Negotiations are set to begin in early April for the first-ever collectively-bargained contract for University TAs, RAs, readers, tutors and graders. The students will be represented by the Graduate Student Employee Action Coalition/United Auto Workers (GSEAC/UAW).
The negotiations were scheduled after students voted in March to have the union represent them. Out of approximately 4,500 eligible student appointees, 2,370, or about 52 percent, submitted votes that were counted. Of these, 1,391, or just under 60 percent of those voting, favored the union, while 979 voted no.
The turnout was typical for an election in a relatively large group of employees, said Marvin Schurke, executive director of the state’s Public Employee Relations Commission (PERC), which administered it.
The University had sent out three communications to all eligible students, informing them of the election and providing them with information about the process. “We had one message that was very important that continued through every one of our communications,” said Patti Carson, vice president for human resources. “That message was, make sure your choice is clear. Vote.”
Kristen Intemann, a graduate student in philosophy and a member of the bargaining team, said the union had also sent out a notice of the vote. PERC mailed the actual ballots and tabulated the results.
“We are thrilled with the outcome of the vote,” Intemann said. “It’s been a long time and we’re glad that negotiations are finally going to happen.”
A number of UW graduate student employees had been advocating the right to bargain collectively for four years, and approximately 250 participated in a strike for two weeks at the end of spring quarter in 2001. The University initially opposed exclusive recognition of the union because state law did not permit these kinds of negotiations. Then in 2002 the Legislature passed enabling legislation that both the union and the UW supported.
Eight graduate students will be part of the GSEAC/UAW bargaining team. They include, besides Intemann, Catherine Claiborne, public affairs; Eva Dale, environmental health; Dustin Frame, materials science and engineering; Gorkem Kuterdem, electrical engineering; David Parsons, English; Amanda Rychel, biology; and Nick Velluzzi, geography.
The lead UW negotiator will be Otto Klein, who has served as outside counsel to HR. Assisting him will be labor relations specialist Angela Maher. And because TAs and RAs are academic employees, a number of professors will be on the team as well. They include Ronald Irving, divisional dean of natural sciences in arts and sciences; Russell McDuff, oceanography; David Morris, biochemistry; and Richard Ladner, computer science and engineering. Representing the graduate school will be Gary Farris, administrator. Judy Mims, assistant attorney general, will also be serving on the negotiating team.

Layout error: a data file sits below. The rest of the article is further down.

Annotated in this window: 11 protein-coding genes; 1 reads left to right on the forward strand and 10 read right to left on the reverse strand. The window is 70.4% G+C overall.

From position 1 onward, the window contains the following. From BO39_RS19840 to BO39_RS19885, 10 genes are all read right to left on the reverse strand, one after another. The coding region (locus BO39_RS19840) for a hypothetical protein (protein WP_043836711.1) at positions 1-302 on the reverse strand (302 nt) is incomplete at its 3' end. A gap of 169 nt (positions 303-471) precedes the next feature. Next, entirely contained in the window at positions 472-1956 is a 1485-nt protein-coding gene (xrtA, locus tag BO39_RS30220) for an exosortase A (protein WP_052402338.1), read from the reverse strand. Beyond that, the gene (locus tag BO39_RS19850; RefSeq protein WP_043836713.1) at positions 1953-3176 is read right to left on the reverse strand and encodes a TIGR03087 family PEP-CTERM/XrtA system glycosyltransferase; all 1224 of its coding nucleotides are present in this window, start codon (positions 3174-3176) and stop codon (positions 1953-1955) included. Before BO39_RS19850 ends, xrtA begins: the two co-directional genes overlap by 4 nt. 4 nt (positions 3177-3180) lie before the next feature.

“What typically happens in a negotiation is that the union brings a proposal to the first meeting,” Carson said. “That proposal will include a variety of issues or concerns they want to discuss around compensation, hours, working conditions and benefits. The University will listen and ask questions or initiate a broader discussion aimed at learning more about a particular issue.”
After that, Carson said, the University will ask for time to consider the proposal and come back with further questions and responses. The University will also be presenting its proposals to the union and the union will likely ask appropriate questions so that it understands the University’s proposals. The two sides will then work together to decide how to structure the discussions.
Intemann wouldn’t specify what the union would be proposing, saying only that there were “ongoing discussions” about it. Pay and benefits, however, are bound to be part of it, and Carson says the HR team is certainly aware of the importance compensation and benefits play in every negotiation.
“We have done considerable work to see what compensation graduate student appointees receive in other higher education institutions and we truly want to be competitive,” she said. “We’ll be working closely with the Office of Planning and Budgeting, looking at all of the variables and opportunities that we have available in an environment of constrained resources.”
Will graduate student employees be required to join the union? That matter will be negotiated along with everything else, Carson said. If a union shop is agreed upon, students who didn’t join would be required to pay agency fees in lieu of dues.
The contract agreed upon could run for up to three years. Completing negotiations by the end of spring quarter is an objective for both negotiating teams, although there are many variables that can impact the outcome.
“We are negotiating a minimum of 20 agreements with nine different unions during the next six or seven months,” Carson added. “The University has expressed a very real desire to work differently and to develop dialogue with our unions that leads to joint interest problem solving and improved communication. This ultimately sets the stage for an improved day-to-day relationship and a foundation for future negotiations.”